The section of Sonoma County government responsible for everything from monitoring the Russian River for toxic algae blooms to inspecting the safety of local restaurants is overworked and insufficiently staffed, challenges that hamper its effectiveness, according to a recently released civil grand jury report.
In its latest annual analysis published late last month, the 19-member civilian panel determined the county’s Department of Health Services’ Environmental Health and Safety section faced a staffing squeeze, particularly for middle management jobs, and relied too much on trainees to play key roles, among other findings. The little known but critically important government section has found it difficult to recruit and retain qualified employees, placing too great a burden on current staff members who suffer from “reduced job satisfaction” as well as “low morale,” the report said.
The section faces budget restrictions and hiring difficulties that, in the grand jury’s estimation, result in some positions being underfilled, meaning the job is held by a trainee rather than a more senior staff member.
The report says underfilling was partially responsible for the controversy surrounding last year’s National Heirloom Exposition, when vendors and exhibitors from the popular natural foods event said they were unfairly hit with fines and fees from health inspectors. The county’s health director at the time said officials were just following the law.
County department leaders, who have 60 days to file a formal response to the grand jury, are still “analyzing and reviewing” the report, said Christine Sosko, the county’s Environmental Health and Safety director. Sosko said it would be “a little premature” to comment directly on the grand jury’s findings or recommendations.
Sosko said the section has several senior-staff level employees reaching retirement age — a fact acknowledged by the grand jury report.
“In the interim, we’re finding that it’s difficult statewide to hire those management or senior-level staff,” Sosko said. “What we are finding is a lot of very qualified people that are just entering the career.”
Sonoma County also suffers from a lack of common awareness about the Environmental Health and Safety jobs, said Ellen Bauer, the county’s Public Health director. Its programs and services include public swimming pools and spas, tattoo facilities and practitioners, cannabis permits and inspections, childhood lead poisoning prevention, medical waste and nearly two dozen others.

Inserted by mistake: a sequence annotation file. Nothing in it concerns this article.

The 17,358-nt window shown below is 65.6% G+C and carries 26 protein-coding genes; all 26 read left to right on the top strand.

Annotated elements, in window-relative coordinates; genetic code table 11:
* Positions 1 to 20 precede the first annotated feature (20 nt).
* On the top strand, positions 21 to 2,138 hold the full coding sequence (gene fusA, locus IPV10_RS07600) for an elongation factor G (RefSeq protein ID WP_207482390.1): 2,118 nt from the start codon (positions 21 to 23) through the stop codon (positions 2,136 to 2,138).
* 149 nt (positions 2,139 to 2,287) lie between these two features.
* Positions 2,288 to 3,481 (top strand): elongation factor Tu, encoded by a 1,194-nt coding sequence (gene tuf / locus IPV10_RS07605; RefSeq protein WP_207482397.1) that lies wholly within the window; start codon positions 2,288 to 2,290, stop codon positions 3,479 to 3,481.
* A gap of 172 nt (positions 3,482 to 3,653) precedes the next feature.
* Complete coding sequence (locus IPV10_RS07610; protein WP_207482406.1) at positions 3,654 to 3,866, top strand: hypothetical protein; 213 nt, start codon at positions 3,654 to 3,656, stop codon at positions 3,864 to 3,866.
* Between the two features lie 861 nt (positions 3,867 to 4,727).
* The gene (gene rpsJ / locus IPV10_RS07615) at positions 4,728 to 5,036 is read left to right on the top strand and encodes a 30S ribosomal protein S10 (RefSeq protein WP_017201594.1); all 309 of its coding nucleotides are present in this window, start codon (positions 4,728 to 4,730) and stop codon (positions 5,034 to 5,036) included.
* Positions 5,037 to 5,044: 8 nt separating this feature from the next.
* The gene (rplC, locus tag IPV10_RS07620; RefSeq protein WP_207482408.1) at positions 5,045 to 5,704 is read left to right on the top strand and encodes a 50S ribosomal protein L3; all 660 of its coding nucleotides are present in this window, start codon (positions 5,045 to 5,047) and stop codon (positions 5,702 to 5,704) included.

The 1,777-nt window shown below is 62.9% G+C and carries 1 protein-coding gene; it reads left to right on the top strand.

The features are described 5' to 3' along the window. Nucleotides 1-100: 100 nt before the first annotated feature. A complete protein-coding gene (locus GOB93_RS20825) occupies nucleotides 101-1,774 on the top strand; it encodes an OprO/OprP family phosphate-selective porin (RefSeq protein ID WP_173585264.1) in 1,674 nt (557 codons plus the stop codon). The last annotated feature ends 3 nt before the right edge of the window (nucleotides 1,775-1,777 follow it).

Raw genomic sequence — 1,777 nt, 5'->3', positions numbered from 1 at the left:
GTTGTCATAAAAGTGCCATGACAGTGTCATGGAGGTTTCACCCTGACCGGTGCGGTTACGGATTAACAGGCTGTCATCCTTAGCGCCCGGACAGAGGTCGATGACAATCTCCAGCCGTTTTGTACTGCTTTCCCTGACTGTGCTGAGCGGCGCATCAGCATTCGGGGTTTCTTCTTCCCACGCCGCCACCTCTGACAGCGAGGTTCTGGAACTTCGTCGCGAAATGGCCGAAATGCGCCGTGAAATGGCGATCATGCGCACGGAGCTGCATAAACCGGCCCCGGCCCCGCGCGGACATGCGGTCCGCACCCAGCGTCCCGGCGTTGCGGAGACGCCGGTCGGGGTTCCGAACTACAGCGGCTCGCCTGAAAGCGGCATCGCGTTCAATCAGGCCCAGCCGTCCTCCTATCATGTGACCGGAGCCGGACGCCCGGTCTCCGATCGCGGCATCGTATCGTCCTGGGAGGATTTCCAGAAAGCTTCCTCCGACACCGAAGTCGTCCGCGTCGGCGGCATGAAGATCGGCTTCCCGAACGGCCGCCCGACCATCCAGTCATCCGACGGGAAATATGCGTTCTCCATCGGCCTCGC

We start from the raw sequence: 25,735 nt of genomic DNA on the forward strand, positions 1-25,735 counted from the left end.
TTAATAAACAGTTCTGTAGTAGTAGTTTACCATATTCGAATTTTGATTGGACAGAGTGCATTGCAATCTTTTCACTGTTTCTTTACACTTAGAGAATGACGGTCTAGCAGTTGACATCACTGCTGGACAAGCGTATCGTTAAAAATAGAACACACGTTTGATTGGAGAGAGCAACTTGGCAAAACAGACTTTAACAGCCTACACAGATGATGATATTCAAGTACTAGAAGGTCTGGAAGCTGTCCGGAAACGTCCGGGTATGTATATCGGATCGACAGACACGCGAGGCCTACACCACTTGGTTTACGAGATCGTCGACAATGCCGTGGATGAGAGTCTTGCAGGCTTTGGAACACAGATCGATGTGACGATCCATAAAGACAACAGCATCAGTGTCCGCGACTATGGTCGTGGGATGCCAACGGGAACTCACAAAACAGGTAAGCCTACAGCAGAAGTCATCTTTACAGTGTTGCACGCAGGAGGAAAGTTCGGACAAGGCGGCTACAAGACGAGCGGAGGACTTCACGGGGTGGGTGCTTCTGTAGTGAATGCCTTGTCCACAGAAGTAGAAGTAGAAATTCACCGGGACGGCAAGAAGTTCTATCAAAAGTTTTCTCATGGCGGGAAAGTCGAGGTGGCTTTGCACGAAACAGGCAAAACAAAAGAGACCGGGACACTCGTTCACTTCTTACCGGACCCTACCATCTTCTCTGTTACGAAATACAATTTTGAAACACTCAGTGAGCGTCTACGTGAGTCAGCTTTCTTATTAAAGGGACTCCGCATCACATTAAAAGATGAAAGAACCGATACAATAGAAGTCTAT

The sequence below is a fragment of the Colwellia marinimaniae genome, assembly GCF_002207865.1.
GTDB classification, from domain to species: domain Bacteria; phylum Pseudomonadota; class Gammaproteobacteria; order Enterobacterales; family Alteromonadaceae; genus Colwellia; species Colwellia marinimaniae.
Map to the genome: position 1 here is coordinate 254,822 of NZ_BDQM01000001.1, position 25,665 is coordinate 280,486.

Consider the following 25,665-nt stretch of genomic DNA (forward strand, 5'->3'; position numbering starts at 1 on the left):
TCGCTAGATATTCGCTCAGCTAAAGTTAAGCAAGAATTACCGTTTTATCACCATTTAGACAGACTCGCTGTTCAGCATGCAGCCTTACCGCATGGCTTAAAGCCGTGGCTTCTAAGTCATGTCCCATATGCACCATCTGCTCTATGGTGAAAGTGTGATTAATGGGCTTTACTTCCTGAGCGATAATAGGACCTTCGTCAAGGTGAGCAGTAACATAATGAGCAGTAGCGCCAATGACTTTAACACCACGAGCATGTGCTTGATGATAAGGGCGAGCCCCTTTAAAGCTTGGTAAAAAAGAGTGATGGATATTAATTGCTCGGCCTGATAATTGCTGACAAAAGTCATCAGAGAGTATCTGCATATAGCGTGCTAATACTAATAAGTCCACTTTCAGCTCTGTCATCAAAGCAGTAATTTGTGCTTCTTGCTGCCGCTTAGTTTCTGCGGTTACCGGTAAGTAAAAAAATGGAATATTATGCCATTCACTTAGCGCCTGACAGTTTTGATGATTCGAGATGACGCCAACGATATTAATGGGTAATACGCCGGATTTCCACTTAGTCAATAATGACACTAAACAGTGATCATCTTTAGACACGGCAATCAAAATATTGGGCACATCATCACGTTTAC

“A lot of people don’t even really know that it is a career,” Bauer said. “People sort of stumble across it.”
Sonoma County currently has about nine Environmental Health vacancies for about 40 jobs, according to Sosko. Staffing levels have been “fairly consistent for many years,” Sosko said, but the Environmental Health workload has increased as the county has begun to regulate the marijuana industry, and the number of community events and festivals requiring food permits has grown. So the section has added several new positions to handle the heavier workload. One of the key hiring obstacles called out in the report is the county’s notoriously high housing costs, which, when considered in relation to salaries, make it difficult to attract employees, the report suggests.
“We are going to continue to have these challenges until we can provide more housing for people, because that really is our No. 1 deterrent,” said Board of Supervisors chairwoman Shirlee Zane.
Sonoma State University does not have a curriculum that leads directly to the required certification, the report says. So the grand jury recommended the county work with the university’s Environmental Studies chair to develop one.
Creating that curriculum may be easier said than done, according to SSU professor Laura Watt, the Environmental Studies department chair.
“The reality of curriculum development at SSU is that it’s tied pretty closely with the expertise of the tenure-track faculty in that department — and we have no one on staff with (Environmental) Health and Safety expertise,” Watt said in an email. “And tenure-track hires are still very few and far between on our campus. So I do not see it being possible to develop the kind of certificate that seems to be called for in the near future.”
Additionally, the state requirements for environmental health specialists are geared more toward people who studied natural sciences rather than environmental studies, according to SSU professor Jeff Baldwin, chair of the Geography and Global Studies department, which is merging with Environmental Studies.
And several universities in the state already offer programs that prepare students for environmental health specialist certifications, Baldwin said.
“In my opinion, SSU has scant resources available to develop a certification program which would duplicate these already (extant) efforts elsewhere,” he wrote in an email.
California does have schools with approved programs that get students ready to take the environmental health specialist exam, Sosko said. But those colleges are located either in Southern California or the Central Valley, she said.
That’s why Sosko is among a group of environmental health officials working with California State University, East Bay to set up a similar program there. An internship requirement would be included in the program, she said.